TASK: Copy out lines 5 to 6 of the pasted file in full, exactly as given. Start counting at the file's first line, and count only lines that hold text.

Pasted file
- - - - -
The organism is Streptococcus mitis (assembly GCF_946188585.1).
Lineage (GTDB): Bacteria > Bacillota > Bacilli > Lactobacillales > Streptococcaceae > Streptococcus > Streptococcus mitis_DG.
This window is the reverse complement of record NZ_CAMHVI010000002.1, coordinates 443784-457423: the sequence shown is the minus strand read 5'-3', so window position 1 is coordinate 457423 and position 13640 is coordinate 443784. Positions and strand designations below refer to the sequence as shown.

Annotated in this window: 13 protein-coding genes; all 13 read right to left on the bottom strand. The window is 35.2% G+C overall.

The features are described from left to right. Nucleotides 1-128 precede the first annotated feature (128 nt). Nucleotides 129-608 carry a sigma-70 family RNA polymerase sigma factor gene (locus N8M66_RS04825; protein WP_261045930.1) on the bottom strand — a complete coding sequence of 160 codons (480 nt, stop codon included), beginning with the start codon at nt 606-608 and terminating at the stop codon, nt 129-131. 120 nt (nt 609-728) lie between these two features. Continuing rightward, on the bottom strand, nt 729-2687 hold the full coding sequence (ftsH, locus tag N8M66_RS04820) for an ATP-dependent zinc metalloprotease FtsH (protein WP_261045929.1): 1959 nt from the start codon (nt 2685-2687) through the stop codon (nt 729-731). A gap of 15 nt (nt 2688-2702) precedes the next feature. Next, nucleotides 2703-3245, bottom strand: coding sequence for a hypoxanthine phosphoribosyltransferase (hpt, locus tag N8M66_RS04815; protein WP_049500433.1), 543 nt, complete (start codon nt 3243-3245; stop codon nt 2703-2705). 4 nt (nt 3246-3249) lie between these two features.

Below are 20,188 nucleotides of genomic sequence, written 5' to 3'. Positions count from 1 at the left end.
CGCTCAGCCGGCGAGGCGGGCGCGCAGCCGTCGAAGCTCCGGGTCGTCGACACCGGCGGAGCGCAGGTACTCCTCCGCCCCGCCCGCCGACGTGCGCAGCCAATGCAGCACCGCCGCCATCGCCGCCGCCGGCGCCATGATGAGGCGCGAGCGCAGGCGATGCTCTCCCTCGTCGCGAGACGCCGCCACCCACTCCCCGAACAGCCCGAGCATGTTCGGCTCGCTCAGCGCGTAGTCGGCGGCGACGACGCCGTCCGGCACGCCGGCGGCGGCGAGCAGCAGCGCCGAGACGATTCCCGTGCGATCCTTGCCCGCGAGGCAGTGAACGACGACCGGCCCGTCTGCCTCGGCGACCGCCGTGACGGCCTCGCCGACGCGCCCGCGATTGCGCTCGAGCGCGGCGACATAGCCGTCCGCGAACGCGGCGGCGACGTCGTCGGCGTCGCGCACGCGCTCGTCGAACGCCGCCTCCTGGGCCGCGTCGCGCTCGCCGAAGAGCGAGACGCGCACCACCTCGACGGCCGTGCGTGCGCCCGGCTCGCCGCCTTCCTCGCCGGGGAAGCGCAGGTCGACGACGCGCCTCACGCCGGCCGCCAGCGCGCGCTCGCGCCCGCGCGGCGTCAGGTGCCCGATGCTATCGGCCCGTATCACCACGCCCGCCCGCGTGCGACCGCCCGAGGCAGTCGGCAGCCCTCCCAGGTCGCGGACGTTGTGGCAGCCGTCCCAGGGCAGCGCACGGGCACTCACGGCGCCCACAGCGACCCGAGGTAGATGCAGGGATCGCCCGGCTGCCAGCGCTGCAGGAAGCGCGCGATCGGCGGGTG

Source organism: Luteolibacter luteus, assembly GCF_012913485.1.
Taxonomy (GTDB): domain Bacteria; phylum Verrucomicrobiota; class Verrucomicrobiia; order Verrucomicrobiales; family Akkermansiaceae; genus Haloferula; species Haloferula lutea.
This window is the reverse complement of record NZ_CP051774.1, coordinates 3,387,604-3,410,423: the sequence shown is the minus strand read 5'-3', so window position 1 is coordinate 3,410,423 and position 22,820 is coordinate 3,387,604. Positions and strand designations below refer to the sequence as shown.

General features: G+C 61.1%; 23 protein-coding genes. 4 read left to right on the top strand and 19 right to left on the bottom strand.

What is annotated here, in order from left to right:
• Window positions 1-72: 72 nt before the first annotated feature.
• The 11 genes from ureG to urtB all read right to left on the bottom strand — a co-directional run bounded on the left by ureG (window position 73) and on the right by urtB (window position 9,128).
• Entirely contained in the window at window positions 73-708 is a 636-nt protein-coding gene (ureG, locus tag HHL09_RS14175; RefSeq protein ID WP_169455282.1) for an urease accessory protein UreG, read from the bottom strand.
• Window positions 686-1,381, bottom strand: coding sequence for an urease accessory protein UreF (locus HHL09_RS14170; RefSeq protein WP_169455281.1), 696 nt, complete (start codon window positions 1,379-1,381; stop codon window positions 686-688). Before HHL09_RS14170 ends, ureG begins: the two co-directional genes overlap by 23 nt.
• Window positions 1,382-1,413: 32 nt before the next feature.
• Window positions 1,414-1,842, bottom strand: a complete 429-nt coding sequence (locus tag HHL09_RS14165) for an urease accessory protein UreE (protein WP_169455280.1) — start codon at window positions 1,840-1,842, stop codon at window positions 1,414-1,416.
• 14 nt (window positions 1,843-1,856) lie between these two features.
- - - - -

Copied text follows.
The features are described from left to right. Nucleotides 1-128 precede the first annotated feature (128 nt). Nucleotides 129-608 carry a sigma-70 family RNA polymerase sigma factor gene (locus N8M66_RS04825; protein WP_261045930.1) on the bottom strand — a complete coding sequence of 160 codons (480 nt, stop codon included), beginning with the start codon at nt 606-608 and terminating at the stop codon, nt 129-131. 120 nt (nt 609-728) lie between these two features. Continuing rightward, on the bottom strand, nt 729-2687 hold the full coding sequence (ftsH, locus tag N8M66_RS04820) for an ATP-dependent zinc metalloprotease FtsH (protein WP_261045929.1): 1959 nt from the start codon (nt 2685-2687) through the stop codon (nt 729-731). A gap of 15 nt (nt 2688-2702) precedes the next feature. Next, nucleotides 2703-3245, bottom strand: coding sequence for a hypoxanthine phosphoribosyltransferase (hpt, locus tag N8M66_RS04815; protein WP_049500433.1), 543 nt, complete (start codon nt 3243-3245; stop codon nt 2703-2705). 4 nt (nt 3246-3249) lie between these two features.

Below are 20,188 nucleotides of genomic sequence, written 5' to 3'. Positions count from 1 at the left end.